Are you aware that Facebook is planning to launch its own currency? Yes, you read that right. As if the mega-rich company doesn’t already print money.
In June, the social networking monolith announced plans for ‘Libra’ – a new digital cryptocurrency a bit like bitcoin (but more secure apparently).
Backed by global partners including MasterCard, PayPal, Visa, eBay, Facebook, Lyft, Uber, Spotify, Vodafone Group, Mercy Corps and Women’s World Banking, Libra has been styled as a fee-free way to send money across borders – a cheaper alternative to Western Union and the like.
Facebook says that Libra (aka ‘zuckerbucks’) would also allow millions of people around the world who don’t have bank accounts or credit cards to transact online. So far, so democratic – but what do Libra’s detractors say?
Well, there’s the small matter that Facebook is already under investigation in the US over its privacy practices. Let’s face it – the platform doesn’t have the greatest track record when it comes to people’s data. Launching a new currency that could potentially destabilise the banking system (according to some experts) may not be the best move for a company already attracting intense scrutiny from regulators.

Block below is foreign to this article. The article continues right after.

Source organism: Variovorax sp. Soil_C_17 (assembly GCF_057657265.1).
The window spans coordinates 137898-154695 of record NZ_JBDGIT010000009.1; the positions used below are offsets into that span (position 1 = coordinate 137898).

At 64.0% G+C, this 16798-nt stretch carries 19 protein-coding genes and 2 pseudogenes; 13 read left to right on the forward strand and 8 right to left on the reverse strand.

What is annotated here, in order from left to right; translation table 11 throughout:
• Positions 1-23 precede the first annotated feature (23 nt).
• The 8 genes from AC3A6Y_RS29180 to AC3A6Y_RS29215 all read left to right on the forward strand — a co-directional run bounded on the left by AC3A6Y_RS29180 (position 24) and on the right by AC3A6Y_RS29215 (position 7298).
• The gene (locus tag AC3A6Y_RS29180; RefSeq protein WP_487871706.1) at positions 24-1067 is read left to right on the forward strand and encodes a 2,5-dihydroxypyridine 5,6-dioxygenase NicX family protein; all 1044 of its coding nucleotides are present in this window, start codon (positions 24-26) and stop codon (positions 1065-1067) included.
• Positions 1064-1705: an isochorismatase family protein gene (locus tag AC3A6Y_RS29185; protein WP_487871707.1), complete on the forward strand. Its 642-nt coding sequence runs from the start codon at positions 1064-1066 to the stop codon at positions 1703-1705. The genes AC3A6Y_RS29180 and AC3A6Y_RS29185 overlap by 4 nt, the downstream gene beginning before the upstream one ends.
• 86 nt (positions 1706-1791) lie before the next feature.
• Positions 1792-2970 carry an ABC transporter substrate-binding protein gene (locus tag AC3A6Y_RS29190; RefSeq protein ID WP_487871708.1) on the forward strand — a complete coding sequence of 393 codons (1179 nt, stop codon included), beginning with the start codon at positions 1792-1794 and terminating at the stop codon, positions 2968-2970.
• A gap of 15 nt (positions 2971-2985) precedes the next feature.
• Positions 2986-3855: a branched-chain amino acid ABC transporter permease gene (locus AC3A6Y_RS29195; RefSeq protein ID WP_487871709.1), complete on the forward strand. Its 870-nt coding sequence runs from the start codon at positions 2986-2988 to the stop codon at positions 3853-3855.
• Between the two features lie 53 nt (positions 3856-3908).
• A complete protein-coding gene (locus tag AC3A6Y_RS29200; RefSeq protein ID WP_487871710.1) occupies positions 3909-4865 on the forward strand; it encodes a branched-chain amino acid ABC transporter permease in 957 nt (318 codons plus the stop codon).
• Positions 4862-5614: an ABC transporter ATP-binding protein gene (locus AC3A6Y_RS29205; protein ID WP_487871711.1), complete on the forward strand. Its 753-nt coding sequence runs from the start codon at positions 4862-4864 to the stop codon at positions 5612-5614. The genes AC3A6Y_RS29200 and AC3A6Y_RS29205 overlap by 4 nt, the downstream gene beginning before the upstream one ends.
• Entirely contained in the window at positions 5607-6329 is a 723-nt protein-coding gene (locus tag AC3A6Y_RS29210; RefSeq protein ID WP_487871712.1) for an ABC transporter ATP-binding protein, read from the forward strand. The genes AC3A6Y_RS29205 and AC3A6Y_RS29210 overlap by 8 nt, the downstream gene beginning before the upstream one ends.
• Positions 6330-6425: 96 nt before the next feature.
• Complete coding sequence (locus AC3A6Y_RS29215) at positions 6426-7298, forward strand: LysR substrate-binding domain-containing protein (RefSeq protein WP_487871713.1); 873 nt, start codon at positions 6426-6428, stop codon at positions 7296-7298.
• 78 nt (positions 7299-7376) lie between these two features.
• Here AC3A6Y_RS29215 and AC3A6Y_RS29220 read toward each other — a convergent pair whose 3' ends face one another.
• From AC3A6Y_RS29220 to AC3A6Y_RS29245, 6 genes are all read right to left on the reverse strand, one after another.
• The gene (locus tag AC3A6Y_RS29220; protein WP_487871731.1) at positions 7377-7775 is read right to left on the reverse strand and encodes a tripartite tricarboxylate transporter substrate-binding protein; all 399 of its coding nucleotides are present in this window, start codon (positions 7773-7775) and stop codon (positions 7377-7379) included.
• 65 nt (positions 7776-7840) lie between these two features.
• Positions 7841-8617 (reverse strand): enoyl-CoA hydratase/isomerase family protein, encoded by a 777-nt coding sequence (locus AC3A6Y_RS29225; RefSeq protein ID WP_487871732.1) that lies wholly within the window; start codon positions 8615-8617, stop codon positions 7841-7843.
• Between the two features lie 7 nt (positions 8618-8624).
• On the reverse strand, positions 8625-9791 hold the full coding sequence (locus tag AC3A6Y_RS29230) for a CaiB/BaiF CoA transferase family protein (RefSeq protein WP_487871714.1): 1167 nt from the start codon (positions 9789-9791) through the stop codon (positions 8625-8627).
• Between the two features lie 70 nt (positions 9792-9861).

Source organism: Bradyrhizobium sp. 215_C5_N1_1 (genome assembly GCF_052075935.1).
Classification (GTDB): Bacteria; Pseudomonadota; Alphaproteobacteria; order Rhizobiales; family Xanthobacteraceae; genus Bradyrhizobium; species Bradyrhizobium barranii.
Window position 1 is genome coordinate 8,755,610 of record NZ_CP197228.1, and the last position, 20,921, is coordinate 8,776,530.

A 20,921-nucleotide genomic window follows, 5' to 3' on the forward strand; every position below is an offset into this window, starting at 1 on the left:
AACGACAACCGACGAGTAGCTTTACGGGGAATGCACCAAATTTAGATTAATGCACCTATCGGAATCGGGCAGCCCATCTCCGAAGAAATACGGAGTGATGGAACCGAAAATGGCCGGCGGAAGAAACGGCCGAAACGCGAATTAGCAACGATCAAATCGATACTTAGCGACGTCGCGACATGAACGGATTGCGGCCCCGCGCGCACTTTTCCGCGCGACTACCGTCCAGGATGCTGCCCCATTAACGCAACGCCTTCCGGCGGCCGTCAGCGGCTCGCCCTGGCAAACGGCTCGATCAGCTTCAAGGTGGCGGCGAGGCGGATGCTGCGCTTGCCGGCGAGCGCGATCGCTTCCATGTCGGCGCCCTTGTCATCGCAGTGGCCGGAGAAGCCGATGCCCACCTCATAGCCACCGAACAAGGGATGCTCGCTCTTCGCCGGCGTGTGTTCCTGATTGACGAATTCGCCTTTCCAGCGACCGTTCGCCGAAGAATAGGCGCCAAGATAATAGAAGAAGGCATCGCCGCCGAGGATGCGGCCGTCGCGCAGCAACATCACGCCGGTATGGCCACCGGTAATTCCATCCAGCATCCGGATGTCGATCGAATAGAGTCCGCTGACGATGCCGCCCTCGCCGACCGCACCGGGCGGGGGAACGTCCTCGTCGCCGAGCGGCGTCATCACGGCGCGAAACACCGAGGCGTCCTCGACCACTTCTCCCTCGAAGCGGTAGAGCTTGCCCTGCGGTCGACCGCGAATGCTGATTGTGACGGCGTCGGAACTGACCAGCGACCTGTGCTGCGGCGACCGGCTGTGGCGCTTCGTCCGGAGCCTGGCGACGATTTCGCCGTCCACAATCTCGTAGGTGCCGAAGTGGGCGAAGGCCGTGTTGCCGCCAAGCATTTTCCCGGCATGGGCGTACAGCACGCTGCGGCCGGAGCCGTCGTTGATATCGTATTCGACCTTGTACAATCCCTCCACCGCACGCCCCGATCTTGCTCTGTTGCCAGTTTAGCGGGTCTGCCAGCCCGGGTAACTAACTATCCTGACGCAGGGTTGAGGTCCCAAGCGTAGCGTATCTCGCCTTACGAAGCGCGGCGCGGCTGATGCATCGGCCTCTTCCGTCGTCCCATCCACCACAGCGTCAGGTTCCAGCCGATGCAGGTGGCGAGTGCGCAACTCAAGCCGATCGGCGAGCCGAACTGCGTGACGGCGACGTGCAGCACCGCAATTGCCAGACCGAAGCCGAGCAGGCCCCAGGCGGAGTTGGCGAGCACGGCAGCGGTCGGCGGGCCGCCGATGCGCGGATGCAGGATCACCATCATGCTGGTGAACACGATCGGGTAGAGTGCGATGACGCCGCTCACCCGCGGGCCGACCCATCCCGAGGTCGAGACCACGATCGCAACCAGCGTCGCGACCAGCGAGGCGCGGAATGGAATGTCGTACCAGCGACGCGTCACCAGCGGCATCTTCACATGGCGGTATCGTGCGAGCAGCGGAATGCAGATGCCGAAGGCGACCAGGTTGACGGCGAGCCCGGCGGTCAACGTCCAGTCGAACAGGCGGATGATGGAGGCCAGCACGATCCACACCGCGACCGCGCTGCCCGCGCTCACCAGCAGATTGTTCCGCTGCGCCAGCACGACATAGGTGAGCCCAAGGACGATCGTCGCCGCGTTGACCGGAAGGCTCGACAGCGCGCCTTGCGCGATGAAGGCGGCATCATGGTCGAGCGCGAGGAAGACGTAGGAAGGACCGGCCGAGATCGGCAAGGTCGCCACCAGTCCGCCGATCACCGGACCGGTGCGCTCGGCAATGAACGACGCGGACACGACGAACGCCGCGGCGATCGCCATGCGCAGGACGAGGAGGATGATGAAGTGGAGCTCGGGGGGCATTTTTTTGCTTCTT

Even though the response from the powers that be has been skeptical to say the least, Libra may well be up and trading in the next 12 months. The plan is for Facebook to build the technology and for the aforementioned partners to help fund and run the system. To propel the launch of Libra, Facebook is hoping to raise $1 billion from current and future partners.
Libra’s technical specs
So Libra is built on an open-source blockchain called the Libra Blockchain and is reportedly backed by a portfolio of assets that secure its value. The independent ‘Libra Association’, which is made up of all sorts of businesses and non-profits, will govern the currency and have final decision-making authority. Facebook will have just one vote among many.
In contrast to bitcoin, Libra is a ‘permissioned’ system, with access to the ledger (the blockchain) granted to only a few trusted entities. Bitcoin’s ledger, on the other hand, is basically a database maintained by a computer network. Some are saying Libra is more of a digital currency than a cryptocurrency.
It sounds like they’ve thought everything through to us, but the question remains whether Facebook can get its 2.38 billion users on board with Libra.
Posting a few family photos is one thing, but trusting a social media company with your hard-earned cash is quite another – even if they do have some legit partners on board. Let’s see what happens in the next few months!
– Sketch Corp.